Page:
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  • Oral presentation
  • Open Access

O132 Secondline ART in the developing world

  • 1
Journal of the International AIDS Society200811 (Suppl 1) :O11

https://doi.org/10.1186/1758-2652-11-S1-O11

  • Published:

Keywords

  • Viral Load
  • Resistance Testing
  • Virologic Failure
  • Viral Load Measurement
  • Account Resource

The majority of the 3 million HIV-infected individuals currently believed to be on antiretroviral therapy (ART) are predominantly from the developing world. Most are on firstline therapy with no prior experience of ART. Inevitably antiretroviral failure will occur in some requiring switch to secondline ART. In a WHO survey of 23 resource-limited countries in early 2006, 96% of adult patients were on first line ART and only 4% (1% to 15%) were on secondline ART. In children, the corresponding figures were 99% and 1%. There was great variability in what was considered secondline ART by respondents. Resource availability is central to the roll out of ART in the developing world. While drug availability and human resource concerns are being actively addressed through a variety of initiatives, the availability and distribution of laboratory facilities are likely to remain an impediment to the diagnosis and management of ART failure. Discussion of ART failure in the developing world has centred on criteria for clinical, immunological and virologic failure. Conceptually virologic failure is regarded as early diagnosis whilst clinical failure as late diagnosis of failure. Central to the occurrence of ART failure is the resumption of viral replication which clearly requires demonstration of the return of viraemia by viral load measurement. Moreover, to optimally guide the choice of secondline drugs, resistance testing is essential. With resource limitations, clinical and occasionally immunological assessment is the only option available to diagnose ART failure in most parts of the developing world. This inevitably results in patients being switched to secondline therapy after they have accumulated a large number of resistance mutations as exemplified in several studies such as the DART study in Zimbabwe and Uganda and studies in Malawi, India and elsewhere. Conversely, reliance on clinical and immumological criteria for the diagnosis of ART failure may result in patients who have not failed being switched to secondline ART. Secondline ART strategies in the developing world must of necessity take into account resource constraints. Viral load determination and realtime resistance testing will not become a reality for the majority of patients presumed to fail firstline ART in this environment. The best strategies to identify and manage firstline ART failure and the best ways to choose secondline ART combinations in the developing world are inevitably pragmatic and often based on expert opinion rather that hard evidence.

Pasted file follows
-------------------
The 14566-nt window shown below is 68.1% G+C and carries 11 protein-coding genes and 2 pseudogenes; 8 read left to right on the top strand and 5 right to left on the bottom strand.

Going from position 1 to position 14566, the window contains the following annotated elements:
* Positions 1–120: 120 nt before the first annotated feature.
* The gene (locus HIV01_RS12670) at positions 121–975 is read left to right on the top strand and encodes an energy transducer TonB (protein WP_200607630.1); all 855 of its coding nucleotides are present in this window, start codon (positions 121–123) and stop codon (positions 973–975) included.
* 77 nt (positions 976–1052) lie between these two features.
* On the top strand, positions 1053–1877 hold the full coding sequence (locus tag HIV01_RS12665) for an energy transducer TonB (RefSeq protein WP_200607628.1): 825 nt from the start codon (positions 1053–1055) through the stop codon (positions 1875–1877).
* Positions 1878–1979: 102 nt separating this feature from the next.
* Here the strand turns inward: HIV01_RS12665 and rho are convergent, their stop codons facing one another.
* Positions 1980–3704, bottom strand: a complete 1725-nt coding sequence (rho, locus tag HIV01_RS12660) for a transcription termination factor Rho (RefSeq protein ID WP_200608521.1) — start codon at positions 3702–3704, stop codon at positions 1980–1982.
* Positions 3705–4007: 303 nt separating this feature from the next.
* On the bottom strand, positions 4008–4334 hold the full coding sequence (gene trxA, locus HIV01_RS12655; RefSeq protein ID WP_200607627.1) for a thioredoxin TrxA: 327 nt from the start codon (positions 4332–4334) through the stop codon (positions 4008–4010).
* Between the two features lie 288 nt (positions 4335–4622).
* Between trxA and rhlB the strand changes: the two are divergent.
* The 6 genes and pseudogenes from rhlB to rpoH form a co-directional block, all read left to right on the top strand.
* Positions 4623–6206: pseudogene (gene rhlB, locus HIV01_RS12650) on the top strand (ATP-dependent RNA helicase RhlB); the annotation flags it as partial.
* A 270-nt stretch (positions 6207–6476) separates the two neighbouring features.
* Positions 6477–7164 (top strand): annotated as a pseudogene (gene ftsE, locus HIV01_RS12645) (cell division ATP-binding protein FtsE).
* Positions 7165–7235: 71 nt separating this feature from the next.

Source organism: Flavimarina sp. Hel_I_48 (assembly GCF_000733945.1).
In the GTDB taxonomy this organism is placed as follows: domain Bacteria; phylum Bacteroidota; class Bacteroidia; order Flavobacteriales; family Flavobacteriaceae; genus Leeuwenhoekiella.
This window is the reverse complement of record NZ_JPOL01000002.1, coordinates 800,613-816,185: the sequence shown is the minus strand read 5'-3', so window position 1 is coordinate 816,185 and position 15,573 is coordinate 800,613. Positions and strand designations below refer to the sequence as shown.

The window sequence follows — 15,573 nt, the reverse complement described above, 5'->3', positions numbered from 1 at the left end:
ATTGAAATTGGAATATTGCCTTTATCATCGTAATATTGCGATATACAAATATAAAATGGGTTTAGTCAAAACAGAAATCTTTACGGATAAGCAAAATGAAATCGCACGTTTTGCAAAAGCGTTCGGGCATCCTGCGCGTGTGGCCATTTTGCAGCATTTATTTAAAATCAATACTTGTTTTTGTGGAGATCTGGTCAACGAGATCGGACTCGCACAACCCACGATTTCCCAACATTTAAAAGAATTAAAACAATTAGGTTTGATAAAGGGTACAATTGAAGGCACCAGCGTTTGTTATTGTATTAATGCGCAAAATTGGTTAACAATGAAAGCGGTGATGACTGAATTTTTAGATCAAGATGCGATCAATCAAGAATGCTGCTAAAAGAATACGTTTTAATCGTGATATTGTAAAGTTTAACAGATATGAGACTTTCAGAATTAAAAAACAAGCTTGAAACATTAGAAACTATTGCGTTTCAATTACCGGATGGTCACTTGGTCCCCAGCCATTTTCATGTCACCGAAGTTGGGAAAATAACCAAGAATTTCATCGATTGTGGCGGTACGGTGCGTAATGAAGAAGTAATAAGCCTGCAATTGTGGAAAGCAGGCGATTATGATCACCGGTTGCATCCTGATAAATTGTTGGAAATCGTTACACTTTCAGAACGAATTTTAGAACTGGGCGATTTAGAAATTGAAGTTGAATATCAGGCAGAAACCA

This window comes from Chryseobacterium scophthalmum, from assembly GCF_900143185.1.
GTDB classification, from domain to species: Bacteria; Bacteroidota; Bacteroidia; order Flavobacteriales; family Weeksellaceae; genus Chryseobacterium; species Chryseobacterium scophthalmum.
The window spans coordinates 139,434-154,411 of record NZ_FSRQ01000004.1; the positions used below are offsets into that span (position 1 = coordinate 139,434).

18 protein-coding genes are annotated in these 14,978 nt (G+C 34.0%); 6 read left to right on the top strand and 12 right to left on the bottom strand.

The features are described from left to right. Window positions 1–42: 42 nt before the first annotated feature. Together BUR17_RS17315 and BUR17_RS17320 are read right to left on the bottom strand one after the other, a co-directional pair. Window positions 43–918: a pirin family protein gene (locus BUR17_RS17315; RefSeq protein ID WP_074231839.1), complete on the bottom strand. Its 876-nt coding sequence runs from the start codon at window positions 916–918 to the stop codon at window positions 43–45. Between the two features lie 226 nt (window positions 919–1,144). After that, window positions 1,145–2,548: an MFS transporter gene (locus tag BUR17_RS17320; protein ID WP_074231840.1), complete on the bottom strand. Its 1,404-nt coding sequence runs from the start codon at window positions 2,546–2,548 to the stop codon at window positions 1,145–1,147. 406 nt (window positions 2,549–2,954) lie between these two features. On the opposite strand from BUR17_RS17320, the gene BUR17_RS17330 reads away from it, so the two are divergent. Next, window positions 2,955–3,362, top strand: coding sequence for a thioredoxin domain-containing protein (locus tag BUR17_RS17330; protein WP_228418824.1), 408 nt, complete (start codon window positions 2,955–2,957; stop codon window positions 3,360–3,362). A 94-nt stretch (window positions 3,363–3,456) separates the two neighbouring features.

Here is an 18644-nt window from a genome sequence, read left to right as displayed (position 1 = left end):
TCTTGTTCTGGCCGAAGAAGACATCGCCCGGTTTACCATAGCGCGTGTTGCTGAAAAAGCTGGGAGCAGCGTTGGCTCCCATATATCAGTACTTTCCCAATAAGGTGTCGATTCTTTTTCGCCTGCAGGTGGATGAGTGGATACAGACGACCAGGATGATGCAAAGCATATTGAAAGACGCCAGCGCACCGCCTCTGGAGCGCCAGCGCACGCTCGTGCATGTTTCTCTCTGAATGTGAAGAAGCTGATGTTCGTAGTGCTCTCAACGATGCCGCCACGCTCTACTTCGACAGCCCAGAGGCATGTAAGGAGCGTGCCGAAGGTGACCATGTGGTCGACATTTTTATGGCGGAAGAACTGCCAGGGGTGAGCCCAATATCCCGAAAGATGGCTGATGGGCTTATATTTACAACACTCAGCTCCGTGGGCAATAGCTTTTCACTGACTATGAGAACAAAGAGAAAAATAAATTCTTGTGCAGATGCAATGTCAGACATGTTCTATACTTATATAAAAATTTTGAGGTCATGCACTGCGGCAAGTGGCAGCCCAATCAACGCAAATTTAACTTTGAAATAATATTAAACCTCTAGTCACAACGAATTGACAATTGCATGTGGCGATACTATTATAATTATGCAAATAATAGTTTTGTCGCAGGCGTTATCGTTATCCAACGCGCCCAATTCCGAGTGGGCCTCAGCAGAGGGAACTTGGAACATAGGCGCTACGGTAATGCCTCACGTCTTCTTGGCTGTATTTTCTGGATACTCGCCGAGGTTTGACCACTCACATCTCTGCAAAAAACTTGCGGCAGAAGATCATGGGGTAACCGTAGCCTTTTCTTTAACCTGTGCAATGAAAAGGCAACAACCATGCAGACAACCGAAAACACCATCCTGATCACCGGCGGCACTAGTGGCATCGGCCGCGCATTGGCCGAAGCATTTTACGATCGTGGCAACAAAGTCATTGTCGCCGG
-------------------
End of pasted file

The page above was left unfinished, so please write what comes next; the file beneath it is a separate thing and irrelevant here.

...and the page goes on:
Authors’ Affiliations

(1)
Department of Medicine, University of Zimbabwe, Harare, Zimbabwe

Copyright

© Hakim; licensee BioMed Central Ltd. 2008

This article is published under license to BioMed Central Ltd.

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